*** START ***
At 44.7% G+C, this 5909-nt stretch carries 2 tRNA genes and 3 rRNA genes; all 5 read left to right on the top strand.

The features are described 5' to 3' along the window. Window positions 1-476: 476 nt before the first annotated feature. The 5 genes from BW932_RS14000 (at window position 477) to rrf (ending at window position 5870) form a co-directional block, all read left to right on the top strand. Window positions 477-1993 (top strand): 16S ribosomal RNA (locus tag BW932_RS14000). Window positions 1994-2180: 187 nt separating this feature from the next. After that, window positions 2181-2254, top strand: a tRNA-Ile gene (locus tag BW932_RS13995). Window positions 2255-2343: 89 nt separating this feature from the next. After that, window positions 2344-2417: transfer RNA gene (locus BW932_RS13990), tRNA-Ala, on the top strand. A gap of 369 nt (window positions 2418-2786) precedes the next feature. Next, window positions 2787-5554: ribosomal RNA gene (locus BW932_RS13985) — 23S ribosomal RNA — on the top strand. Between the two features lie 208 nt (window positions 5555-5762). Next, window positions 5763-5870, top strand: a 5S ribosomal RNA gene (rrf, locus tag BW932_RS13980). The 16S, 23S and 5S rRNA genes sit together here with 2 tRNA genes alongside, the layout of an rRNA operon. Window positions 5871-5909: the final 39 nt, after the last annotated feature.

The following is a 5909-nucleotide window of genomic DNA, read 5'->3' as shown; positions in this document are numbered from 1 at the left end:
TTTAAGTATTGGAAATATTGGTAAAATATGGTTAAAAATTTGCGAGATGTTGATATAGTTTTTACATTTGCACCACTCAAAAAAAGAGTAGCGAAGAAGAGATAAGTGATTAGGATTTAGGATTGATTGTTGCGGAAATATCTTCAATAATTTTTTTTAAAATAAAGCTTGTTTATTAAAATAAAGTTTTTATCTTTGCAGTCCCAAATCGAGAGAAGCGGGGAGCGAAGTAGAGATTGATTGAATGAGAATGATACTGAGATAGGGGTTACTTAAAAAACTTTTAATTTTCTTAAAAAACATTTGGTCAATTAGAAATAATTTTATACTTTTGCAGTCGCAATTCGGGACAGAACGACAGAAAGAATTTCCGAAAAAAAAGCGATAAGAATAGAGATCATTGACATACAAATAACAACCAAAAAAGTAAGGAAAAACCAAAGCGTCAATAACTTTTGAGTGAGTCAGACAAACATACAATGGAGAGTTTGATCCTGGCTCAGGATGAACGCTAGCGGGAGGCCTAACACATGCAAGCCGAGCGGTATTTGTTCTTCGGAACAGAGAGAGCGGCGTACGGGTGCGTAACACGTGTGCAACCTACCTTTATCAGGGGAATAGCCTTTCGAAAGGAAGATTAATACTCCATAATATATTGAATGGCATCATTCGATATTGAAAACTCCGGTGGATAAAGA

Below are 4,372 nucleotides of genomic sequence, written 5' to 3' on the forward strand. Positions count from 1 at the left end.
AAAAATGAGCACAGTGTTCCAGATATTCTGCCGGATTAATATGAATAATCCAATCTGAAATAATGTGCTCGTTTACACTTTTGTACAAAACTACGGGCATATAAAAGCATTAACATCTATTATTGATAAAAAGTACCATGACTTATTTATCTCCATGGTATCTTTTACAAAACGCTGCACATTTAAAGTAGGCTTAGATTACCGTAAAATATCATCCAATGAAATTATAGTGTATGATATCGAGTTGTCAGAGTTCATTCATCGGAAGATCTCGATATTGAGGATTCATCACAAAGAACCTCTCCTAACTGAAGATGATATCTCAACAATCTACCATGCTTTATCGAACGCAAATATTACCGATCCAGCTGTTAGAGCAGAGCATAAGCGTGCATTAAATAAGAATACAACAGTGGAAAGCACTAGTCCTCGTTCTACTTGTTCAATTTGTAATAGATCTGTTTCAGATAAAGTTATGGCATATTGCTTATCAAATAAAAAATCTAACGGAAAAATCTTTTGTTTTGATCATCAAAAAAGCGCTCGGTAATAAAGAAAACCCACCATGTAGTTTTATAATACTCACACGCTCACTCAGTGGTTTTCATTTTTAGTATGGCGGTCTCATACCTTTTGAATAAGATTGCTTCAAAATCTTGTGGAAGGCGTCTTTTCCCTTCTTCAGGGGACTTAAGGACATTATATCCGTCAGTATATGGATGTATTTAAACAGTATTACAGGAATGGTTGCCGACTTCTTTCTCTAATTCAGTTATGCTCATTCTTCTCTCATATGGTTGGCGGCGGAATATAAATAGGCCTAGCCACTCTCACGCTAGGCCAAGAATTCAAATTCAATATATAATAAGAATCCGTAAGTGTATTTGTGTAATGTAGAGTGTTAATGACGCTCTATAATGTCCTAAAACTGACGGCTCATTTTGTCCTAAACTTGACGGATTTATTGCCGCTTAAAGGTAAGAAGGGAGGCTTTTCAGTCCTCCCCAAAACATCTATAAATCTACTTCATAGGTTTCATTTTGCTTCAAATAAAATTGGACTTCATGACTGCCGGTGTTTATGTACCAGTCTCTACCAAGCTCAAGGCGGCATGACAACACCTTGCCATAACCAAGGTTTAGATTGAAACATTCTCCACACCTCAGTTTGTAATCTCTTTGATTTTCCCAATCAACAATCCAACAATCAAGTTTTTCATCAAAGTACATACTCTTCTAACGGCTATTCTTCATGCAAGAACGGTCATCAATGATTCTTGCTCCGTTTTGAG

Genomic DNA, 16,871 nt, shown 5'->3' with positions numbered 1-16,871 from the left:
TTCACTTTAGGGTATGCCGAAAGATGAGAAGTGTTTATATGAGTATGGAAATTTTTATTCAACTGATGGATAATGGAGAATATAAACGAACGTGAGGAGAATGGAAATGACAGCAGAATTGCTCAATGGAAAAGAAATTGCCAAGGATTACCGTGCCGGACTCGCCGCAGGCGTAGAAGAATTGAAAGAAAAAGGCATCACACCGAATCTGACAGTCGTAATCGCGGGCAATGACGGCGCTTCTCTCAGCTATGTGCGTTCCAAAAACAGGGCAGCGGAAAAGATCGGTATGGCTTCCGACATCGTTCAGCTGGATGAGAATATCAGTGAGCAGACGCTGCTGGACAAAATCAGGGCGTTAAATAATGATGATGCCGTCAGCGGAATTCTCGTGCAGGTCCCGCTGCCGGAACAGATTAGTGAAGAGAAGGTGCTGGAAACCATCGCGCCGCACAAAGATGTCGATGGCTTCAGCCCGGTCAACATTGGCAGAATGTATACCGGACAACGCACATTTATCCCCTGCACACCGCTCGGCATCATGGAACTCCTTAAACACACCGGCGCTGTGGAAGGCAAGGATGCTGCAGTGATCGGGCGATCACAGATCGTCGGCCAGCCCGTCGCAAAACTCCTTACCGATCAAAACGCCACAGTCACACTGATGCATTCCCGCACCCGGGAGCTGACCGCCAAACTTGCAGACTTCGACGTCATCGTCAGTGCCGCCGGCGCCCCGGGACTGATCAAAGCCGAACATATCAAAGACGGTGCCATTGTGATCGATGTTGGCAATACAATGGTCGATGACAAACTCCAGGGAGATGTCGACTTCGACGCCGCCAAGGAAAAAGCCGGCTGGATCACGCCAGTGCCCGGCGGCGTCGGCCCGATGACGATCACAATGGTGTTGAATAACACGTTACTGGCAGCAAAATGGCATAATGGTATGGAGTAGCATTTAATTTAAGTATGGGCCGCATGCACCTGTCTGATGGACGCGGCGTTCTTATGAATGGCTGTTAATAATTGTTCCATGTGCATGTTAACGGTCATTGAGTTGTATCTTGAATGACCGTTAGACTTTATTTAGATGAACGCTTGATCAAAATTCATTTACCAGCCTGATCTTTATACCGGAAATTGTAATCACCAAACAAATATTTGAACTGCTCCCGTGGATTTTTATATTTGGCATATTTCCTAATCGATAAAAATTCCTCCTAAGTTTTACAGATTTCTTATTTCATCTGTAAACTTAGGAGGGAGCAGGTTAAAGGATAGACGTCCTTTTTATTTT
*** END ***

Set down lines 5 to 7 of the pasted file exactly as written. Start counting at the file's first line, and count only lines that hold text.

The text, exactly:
Below are 4,372 nucleotides of genomic sequence, written 5' to 3' on the forward strand. Positions count from 1 at the left end.
AAAAATGAGCACAGTGTTCCAGATATTCTGCCGGATTAATATGAATAATCCAATCTGAAATAATGTGCTCGTTTACACTTTTGTACAAAACTACGGGCATATAAAAGCATTAACATCTATTATTGATAAAAAGTACCATGACTTATTTATCTCCATGGTATCTTTTACAAAACGCTGCACATTTAAAGTAGGCTTAGATTACCGTAAAATATCATCCAATGAAATTATAGTGTATGATATCGAGTTGTCAGAGTTCATTCATCGGAAGATCTCGATATTGAGGATTCATCACAAAGAACCTCTCCTAACTGAAGATGATATCTCAACAATCTACCATGCTTTATCGAACGCAAATATTACCGATCCAGCTGTTAGAGCAGAGCATAAGCGTGCATTAAATAAGAATACAACAGTGGAAAGCACTAGTCCTCGTTCTACTTGTTCAATTTGTAATAGATCTGTTTCAGATAAAGTTATGGCATATTGCTTATCAAATAAAAAATCTAACGGAAAAATCTTTTGTTTTGATCATCAAAAAAGCGCTCGGTAATAAAGAAAACCCACCATGTAGTTTTATAATACTCACACGCTCACTCAGTGGTTTTCATTTTTAGTATGGCGGTCTCATACCTTTTGAATAAGATTGCTTCAAAATCTTGTGGAAGGCGTCTTTTCCCTTCTTCAGGGGACTTAAGGACATTATATCCGTCAGTATATGGATGTATTTAAACAGTATTACAGGAATGGTTGCCGACTTCTTTCTCTAATTCAGTTATGCTCATTCTTCTCTCATATGGTTGGCGGCGGAATATAAATAGGCCTAGCCACTCTCACGCTAGGCCAAGAATTCAAATTCAATATATAATAAGAATCCGTAAGTGTATTTGTGTAATGTAGAGTGTTAATGACGCTCTATAATGTCCTAAAACTGACGGCTCATTTTGTCCTAAACTTGACGGATTTATTGCCGCTTAAAGGTAAGAAGGGAGGCTTTTCAGTCCTCCCCAAAACATCTATAAATCTACTTCATAGGTTTCATTTTGCTTCAAATAAAATTGGACTTCATGACTGCCGGTGTTTATGTACCAGTCTCTACCAAGCTCAAGGCGGCATGACAACACCTTGCCATAACCAAGGTTTAGATTGAAACATTCTCCACACCTCAGTTTGTAATCTCTTTGATTTTCCCAATCAACAATCCAACAATCAAGTTTTTCATCAAAGTACATACTCTTCTAACGGCTATTCTTCATGCAAGAACGGTCATCAATGATTCTTGCTCCGTTTTGAG

Genomic DNA, 16,871 nt, shown 5'->3' with positions numbered 1-16,871 from the left: